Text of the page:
Three ways to buy Thrivent funds

We’re here to help you invest with confidence.


Thrivent Account

You can purchase mutual funds right on our site with an online account.

Buy with a Thrivent account

  • Set up an account starting with as little as $50 per month.1
  • Access your online account at your convenience.
  • Purchase funds without transaction fees or sales charges.


Financial Professional

For guidance when investing, ask a financial professional about buying Thrivent mutual funds & ETFs.

Buy with a financial professional

  • Receive investment help from an experienced professional.
  • Build a relationship through in-person meetings.
  • Get help planning for life’s goals such as saving and retirement.
  • Additional fees may apply.


Brokerage Account

If you already have a brokerage account, our mutual funds & ETFs can be purchased through online brokerage platforms by searching for Thrivent Mutual Funds and ETFs.

Buy with a brokerage account

  • Add Thrivent Mutual Funds and ETFs to your investments within your existing portfolio.
  • Take advantage of your account to keep your investments in one place.
  • Additional fees may apply.
Not quite ready?

We want you to invest your money wisely and with confidence.
Here are some other options that may help you.

  • Take our quiz to determine your personal investment style.
  • Talk to your financial advisor about ETFs.
  • Sign up for our monthly investing insights newsletter.


Need more help?

If you need assistance, we’re here to help. Reach out to us via the phone, email, and support page information below.


This ETF is different from traditional ETFs. Traditional ETFs tell the public what assets they hold each day. This ETF will not. This may create additional risks for your investment. For example:

 - You may have to pay more money to trade the ETF’s shares. This ETF will provide less information to traders, who tend to charge more for trades when they have less information.

 - The price you pay to buy ETF shares on an exchange may not match the value of the ETF’s portfolio. The same is true when you sell shares. These price differences may be greater for this ETF compared to other ETFs because it provides less information to traders.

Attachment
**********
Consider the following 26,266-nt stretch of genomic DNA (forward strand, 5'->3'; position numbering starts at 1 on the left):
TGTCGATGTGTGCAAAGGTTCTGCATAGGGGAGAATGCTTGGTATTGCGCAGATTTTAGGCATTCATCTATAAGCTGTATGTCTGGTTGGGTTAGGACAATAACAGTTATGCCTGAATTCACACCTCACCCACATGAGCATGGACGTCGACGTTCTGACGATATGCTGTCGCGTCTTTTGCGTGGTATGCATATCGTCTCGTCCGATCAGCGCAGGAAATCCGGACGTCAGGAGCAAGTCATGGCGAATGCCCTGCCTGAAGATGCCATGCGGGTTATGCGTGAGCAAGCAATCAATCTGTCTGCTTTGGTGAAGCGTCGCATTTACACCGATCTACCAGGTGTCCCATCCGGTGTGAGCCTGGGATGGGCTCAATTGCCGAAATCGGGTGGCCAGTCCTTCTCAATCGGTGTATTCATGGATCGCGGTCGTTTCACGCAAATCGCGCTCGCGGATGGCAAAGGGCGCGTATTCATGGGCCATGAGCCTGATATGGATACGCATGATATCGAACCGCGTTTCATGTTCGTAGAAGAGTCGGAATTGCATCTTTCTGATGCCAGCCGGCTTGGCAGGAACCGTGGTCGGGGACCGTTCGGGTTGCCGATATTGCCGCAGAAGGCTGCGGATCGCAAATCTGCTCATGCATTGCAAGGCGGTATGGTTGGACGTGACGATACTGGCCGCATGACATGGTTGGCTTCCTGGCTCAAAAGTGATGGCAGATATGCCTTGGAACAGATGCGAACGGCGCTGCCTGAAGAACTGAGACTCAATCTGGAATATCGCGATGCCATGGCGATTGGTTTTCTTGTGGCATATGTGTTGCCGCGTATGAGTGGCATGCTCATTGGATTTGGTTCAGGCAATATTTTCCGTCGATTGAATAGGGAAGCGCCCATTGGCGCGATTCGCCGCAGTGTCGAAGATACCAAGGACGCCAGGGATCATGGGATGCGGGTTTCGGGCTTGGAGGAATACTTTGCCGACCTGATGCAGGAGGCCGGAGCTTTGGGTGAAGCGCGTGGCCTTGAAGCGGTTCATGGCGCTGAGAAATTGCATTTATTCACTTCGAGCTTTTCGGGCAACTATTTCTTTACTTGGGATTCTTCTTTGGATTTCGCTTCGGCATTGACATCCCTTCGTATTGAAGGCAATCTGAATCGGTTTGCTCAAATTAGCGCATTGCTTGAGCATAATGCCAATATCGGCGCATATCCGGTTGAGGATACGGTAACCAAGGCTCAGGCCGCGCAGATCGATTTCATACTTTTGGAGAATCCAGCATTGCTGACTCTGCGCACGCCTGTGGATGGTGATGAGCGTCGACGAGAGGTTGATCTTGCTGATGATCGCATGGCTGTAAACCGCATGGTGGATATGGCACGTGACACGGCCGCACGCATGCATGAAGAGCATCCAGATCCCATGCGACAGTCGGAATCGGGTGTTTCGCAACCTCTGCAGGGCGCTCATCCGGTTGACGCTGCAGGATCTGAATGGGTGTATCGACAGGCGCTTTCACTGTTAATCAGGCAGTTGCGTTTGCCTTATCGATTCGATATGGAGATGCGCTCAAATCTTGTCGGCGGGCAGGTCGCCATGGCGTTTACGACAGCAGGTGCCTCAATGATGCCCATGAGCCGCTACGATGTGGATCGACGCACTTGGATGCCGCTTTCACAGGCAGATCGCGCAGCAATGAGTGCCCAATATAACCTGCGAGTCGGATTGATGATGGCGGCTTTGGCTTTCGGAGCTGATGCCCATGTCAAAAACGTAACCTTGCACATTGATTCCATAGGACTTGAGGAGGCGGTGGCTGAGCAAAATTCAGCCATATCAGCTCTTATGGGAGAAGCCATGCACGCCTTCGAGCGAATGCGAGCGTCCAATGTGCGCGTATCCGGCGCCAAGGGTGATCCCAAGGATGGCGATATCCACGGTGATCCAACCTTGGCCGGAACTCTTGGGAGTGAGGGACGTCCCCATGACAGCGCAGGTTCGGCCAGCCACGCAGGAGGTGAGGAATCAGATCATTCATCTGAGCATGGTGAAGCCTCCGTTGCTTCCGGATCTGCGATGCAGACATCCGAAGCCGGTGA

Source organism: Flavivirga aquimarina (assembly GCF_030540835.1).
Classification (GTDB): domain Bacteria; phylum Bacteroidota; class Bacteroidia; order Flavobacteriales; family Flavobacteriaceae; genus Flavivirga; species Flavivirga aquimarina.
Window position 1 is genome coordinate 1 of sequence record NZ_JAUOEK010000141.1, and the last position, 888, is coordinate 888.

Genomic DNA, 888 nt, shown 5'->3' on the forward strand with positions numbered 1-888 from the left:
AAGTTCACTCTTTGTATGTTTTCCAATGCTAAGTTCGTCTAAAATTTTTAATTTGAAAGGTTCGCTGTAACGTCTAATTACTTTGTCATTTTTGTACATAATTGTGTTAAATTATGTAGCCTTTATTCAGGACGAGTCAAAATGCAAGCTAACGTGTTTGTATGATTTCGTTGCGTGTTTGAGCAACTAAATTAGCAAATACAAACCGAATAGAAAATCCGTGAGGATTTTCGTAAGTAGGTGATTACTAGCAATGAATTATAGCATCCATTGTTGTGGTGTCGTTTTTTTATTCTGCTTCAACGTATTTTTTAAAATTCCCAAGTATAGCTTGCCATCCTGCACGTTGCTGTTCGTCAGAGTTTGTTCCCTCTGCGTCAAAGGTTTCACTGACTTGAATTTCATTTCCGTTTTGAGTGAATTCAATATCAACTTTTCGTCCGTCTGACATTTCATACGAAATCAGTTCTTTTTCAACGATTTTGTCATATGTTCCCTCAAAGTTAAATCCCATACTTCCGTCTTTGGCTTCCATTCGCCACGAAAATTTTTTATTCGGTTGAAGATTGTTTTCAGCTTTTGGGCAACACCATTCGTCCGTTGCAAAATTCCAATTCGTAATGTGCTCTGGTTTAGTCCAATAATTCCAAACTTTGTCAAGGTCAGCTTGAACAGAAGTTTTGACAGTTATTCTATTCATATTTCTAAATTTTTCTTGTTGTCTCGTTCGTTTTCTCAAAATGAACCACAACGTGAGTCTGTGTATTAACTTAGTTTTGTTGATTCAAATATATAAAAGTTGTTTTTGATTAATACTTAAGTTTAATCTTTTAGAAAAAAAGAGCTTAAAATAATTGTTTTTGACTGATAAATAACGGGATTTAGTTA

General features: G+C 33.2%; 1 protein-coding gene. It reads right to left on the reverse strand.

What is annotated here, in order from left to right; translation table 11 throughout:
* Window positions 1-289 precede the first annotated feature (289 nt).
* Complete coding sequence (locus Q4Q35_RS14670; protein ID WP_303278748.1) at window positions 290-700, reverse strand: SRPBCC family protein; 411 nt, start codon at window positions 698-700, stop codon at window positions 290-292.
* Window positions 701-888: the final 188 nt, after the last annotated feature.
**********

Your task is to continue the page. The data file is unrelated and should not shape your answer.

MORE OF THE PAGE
- These additional risks may be even greater in bad or uncertain market conditions.

 - The ETF will publish on its website each day a “Proxy Portfolio” designed to help trading in shares of the ETF. While the Proxy Portfolio includes some of the ETF’s holdings, it is not the ETF’s actual portfolio.

The differences between this ETF and other ETFs may also have advantages. By keeping certain information about the ETF secret, this ETF may face less risk that other traders can predict or copy its investment strategy. This may improve the ETF’s performance. If other traders are able to copy or predict the ETF’s investment strategy, however, this may hurt the ETF’s performance. For additional information regarding the unique attributes and risks of the ETF, see the Principal Risks section of the prospectus.

1 New accounts with a minimum investment amount of $50 are offered through the Thrivent Mutual Funds "automatic purchase plan." Otherwise, the minimum initial investment requirement is $2,000 for non-retirement accounts and $1,000 for IRA or tax-deferred accounts, minimum subsequent investment requirement is $50 for all account types. Account minimums for other options vary.

Thrivent ETFs may be purchased through your financial professional or brokerage platforms.

Contact your financial professional or brokerage firm to understand minimum investment amounts when purchasing a Thrivent ETF.

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Gene Walden
Senior Finance Editor


A low-cost retirement plan for small business owners

By Gene Walden, Senior Finance Editor  | 12/12/2023

Small business owners can offer employees (and themselves) a tax-deferred retirement savings plan similar to the plans offered by larger corporations—but without incurring the high start-up and operating costs of a conventional retirement savings plan such as a 401(k).

A Simplified Employee Pension Plan (SEP) is similar to corporate retirement plans such as 401(k)s in that:

  • Both are funded with pre-tax contributions
  • Investments within both plans grow tax-deferred